safari_splashSafari Montage

  • On-site server only = no outside access, but reliable intranet connection
  • No individual teacher signup necessary
  • Streaming video only
  • 1,000+ video titles
  • Broadcast quality video
  • Content: WGBH/PBS, Schlesinger Media, National Geographic, Sesame Street, BBC, A&E, Disney Education, etc.


The content from each provider is quite different, so educators of different levels and content areas might prefer one service over another (for instance, DE Streaming has some exceptional content for high school science, and Safari Montage carries Bill Nye the Science Guy, which might be better for elementary and middle school science).

The School Library Journal Recently compared the two services, giving DE Streaming an A- and Safari Montage an A+. Safari Montage earned the ‘plus’ distinction due to the higher quality of their videos.

While DE Streaming quality isn’t as good as Safari, DE Streaming offers more for students and teachers. DE Streaming provides a slew of professional development opportunities, more media options and their content is accessible anywhere and is downloadable. This allows DE Streaming content to be more flexible. Some titles are even editable, so educators and students can manipulate them in multimedia presentations.

More on DE Streaming and Safari Montage:

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Being from the central time zone, it was hard for me to sleep in too much here in D.C. this morning. Luckily, our hotel is just around the corner from a Starbucks, in the shadow of Discovery Communications Headquarters. I grabbed the house grande, and snapped a picture from the street.

We first met in the hotel lobby, and walked to the building. We were welcomed into Discovery Education Headquarters by Stan, the T-rex and other fascinating eye candy (like a giant Rube Goldberg-type machine called Eureka, the wooly mammoth, triceratops, and bikes from team Discovery).

The day officially started with an address by Coni Rechner, followed by another from Ron Reed. Both emphasized that the focus of Discovery is (and always has been) education. This was a great start for a DEN event, as education is also at the heart of the DEN.

Discovery Education Headquarters is an impressive building, but one of my favorite parts about it is the Discovery blue hue lighting.  Our main room (and others in the complex) can be bathed in a blue hue, lit from above. Here is one of 27 celing holes – the source of the blue light.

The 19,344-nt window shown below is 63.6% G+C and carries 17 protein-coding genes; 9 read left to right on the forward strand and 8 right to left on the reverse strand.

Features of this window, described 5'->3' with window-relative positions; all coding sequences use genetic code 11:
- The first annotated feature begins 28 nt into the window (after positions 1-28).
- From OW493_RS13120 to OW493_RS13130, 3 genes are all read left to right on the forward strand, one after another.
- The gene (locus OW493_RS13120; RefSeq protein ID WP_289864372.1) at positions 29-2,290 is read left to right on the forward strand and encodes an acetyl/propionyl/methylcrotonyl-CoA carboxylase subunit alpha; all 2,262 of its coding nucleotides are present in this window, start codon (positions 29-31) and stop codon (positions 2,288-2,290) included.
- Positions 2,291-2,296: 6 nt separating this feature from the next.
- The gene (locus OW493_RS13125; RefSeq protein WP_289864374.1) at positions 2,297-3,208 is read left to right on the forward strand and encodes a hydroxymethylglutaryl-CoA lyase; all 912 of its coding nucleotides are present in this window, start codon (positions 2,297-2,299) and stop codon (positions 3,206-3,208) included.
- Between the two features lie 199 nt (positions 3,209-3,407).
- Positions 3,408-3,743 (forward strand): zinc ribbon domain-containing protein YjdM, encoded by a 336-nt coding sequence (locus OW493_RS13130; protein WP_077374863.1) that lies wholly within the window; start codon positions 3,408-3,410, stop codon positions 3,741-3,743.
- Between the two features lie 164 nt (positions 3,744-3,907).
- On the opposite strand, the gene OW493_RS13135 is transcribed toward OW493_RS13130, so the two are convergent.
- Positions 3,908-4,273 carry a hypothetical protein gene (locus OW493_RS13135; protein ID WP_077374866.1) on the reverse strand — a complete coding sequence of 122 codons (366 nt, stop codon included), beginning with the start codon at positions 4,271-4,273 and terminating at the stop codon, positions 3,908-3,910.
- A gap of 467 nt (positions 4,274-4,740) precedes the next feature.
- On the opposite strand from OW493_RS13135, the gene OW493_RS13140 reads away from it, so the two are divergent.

We finally got a chance to meet everyone else with an innovative and interactive icebreaker. We broke up into four groups, and had our pictures taken and uploaded into Microsoft Photostory. We then interviewed a partner, revealing our name, where we are from and an interesting fact. Then, our audio was easily recorded into Photostory, and four seperate stories were created to play for the entire group. The whole process took a half-hour and could easily be used in the classroom and other places where intros are needed.

The afternoon was all about podcasting, as led by Steve Dembo. This is a great start for the conference, as podcasting is actually quite an easy tool to use.  In fact, DEN member Dale Basler and I have begun  to podcast for WSST (the Wisconsin Society of Science Teachers). This weekly podcast is mainly directed at Science News, and can be found at the website or on iTunes. Dale and I plan to do a podcast from Discovery Headquarters while I am here, so keep an eye out for it!

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I recently found this website from TIME magazine entitled “80 Days that Changed the World.” This is really the web version of the book, with the same title. [Link]. It seems to me that this would be a fabulous resource to complement United Streaming. For instance, students can surf through the 80 days to identify a specific event, then use United Streaming media to develop a project around this event.

For fun, I identified a handful of science-specific events, then search United Streaming for related content. Here are the results:

What are some other sites that people have found that might complement United Streaming in a similar fashion?